There's not much more frustrating than when your former spouse or child's other parent doesn't follow a court order, whether it be to pay child support, to allow for visitation, or anything else related to your divorce or separation. For Texans who find themselves in this situation, a contempt order may force the other party to follow the original order, based in large part on the threat of jail time. Here's some answers to common questions about enforcing family court orders.
What is enforcement?
Enforcement is the term for proceedings that are brought to force a person to obey a court order.
What orders will the court enforce?
In the context of family law, the court may enforce orders dealing with a variety of matters, including:
How does a court enforce an order?
Usually court orders will be enforced by contempt proceedings. If a person is found in contempt of a court order, the judge may punish the person by ordering them to pay a fine, by sending them to jail, or both.
What is needed in order to make a court order for visitation or child support enforceable be contempt?
In order for a court order be enforceable through contempt, it must use "command language" and be clear, specific, and unambiguous, so that the parties will know exactly what the court ordered. In the case of visitation, the court order must command the party who has the children to "surrender" them to the other party at the start of the visitation period, and order the party to return the children at the end of the visitation period. Additionally, the order should identify the specific place where the children are to be exchanged, and state in specific detail the time when each period of visitation is to begin and end. In the case of child support, the court order must state the specific amount to be paid, to whom the payments are to be made, the date on which the payments are to begin, where the payment are to be made, and when the payments are to end (which will be either a specific date, or the occurrence of a specific event).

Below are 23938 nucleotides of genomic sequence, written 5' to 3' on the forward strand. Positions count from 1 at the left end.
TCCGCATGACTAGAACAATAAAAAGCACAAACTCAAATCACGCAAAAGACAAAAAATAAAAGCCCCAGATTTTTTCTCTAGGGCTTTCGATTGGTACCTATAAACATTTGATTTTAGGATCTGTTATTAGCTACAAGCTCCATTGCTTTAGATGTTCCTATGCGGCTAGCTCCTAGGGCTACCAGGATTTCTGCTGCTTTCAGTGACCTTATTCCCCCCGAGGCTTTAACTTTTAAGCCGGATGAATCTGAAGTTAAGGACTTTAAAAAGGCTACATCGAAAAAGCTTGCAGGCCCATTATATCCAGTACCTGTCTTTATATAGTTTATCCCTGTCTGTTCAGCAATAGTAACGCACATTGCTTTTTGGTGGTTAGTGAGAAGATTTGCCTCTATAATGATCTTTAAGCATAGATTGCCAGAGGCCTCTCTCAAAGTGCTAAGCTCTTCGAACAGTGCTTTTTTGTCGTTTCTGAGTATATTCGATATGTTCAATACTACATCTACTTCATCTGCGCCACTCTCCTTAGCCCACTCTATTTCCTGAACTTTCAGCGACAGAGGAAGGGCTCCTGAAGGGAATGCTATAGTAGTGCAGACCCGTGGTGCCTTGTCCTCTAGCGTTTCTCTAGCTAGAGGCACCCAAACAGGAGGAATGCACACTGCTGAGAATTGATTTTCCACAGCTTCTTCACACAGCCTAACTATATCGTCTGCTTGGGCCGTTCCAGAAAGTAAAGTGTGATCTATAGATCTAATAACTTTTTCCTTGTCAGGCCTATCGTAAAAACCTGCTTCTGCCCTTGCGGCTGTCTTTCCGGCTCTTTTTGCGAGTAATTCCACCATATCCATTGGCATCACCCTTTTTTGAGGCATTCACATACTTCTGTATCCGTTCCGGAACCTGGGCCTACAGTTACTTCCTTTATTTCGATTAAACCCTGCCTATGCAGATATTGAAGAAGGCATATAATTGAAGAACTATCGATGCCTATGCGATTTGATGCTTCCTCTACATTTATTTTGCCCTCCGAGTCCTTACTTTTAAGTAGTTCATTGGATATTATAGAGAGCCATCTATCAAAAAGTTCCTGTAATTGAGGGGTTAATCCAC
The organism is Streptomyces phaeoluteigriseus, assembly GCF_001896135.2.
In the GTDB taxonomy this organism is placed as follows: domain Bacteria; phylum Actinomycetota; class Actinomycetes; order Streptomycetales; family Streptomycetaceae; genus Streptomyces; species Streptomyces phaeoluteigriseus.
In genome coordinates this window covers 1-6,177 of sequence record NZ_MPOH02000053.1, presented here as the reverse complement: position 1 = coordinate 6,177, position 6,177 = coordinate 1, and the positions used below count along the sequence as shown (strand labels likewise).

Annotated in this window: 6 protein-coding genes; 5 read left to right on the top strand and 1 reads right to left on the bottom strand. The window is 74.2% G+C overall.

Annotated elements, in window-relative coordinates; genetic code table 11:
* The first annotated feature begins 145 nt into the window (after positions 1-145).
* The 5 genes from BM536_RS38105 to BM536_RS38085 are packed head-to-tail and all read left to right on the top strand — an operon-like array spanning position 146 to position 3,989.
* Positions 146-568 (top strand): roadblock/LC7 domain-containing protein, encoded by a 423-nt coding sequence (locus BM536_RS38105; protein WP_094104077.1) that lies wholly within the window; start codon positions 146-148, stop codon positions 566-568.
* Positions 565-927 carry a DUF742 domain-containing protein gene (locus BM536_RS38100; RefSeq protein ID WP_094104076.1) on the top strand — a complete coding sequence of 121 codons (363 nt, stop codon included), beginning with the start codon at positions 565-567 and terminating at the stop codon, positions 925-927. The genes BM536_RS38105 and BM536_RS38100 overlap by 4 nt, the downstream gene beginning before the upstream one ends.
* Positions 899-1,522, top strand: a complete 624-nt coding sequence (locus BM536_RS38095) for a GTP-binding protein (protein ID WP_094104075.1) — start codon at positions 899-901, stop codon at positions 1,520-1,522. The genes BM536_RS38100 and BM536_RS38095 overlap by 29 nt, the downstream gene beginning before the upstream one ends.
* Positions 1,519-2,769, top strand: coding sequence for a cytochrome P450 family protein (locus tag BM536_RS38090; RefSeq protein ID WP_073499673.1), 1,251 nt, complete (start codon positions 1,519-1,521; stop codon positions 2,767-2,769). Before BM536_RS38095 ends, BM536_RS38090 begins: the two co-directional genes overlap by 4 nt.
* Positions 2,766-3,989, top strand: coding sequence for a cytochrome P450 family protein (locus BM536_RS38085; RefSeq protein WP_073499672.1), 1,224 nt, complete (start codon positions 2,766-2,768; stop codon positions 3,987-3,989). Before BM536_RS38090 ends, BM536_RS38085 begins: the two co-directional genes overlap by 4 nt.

What if a court order is not clear and specific enough to be enforceable by contempt?
If a court order is not clear and specific enough to be enforced by contempt, the court can clarify the order. The court will then give the party an opportunity to obey the order.
What happens if a person is found in contempt of court?
When a party is found in contempt of court, the judge can order the party to pay a fine and/or order that the party be confined to the county jail.
If a party is found in contempt of court, will the judge always send them to jail?
No. If the party is employed, sending the party to jail may not be the best alternative, because the party could very well lose his or her job. For this reason if the judge sentences a party to jail, the judge may suspend the jail sentence. If the judge does so, the judge will impose various conditions, which can include requiring the party to make specific payments (if the contempt involves failure to pay child support), or ordering the party to pay attorney's fees, costs of court, and a fine. The judge can also place the individual on probation (now called "community supervision") for a term not to exceed five years, and may include a requirement that the party obtain counseling on financial planning, budget management, alcohol and drug treatment, or other matters that may have caused the person to disobey the court order. When a jail sentence is suspended, the judge will order the party to appear in court at a later date in order to determine if the party has obeyed the conditions of the suspended jail sentence. If they have not, the party will most likely be sent to jail.
Are there any limitations on what orders can be enforced by contempt?
Yes. For example, in divorce cases it is common for the decree to include orders requiring a party to pay specific debts, liabilities, or obligations. Such an order is not enforceable by contempt because the law does not allow a party to be imprisoned for non-payment of a debt. Child support is enforceable because it is not considered to be a debt. Child support is a duty all parent owe to their children.
Get Matched with an Attorney for Free
Violating a family court order occurs in situations such as parents being late to pick up children or simply not paying child support. If you are a parent who needs help enforcing a visitation or child support order, then you should get information from an attorney. Get matched with a Texas attorney who can give you an initial evaluation of your case at no cost to you.
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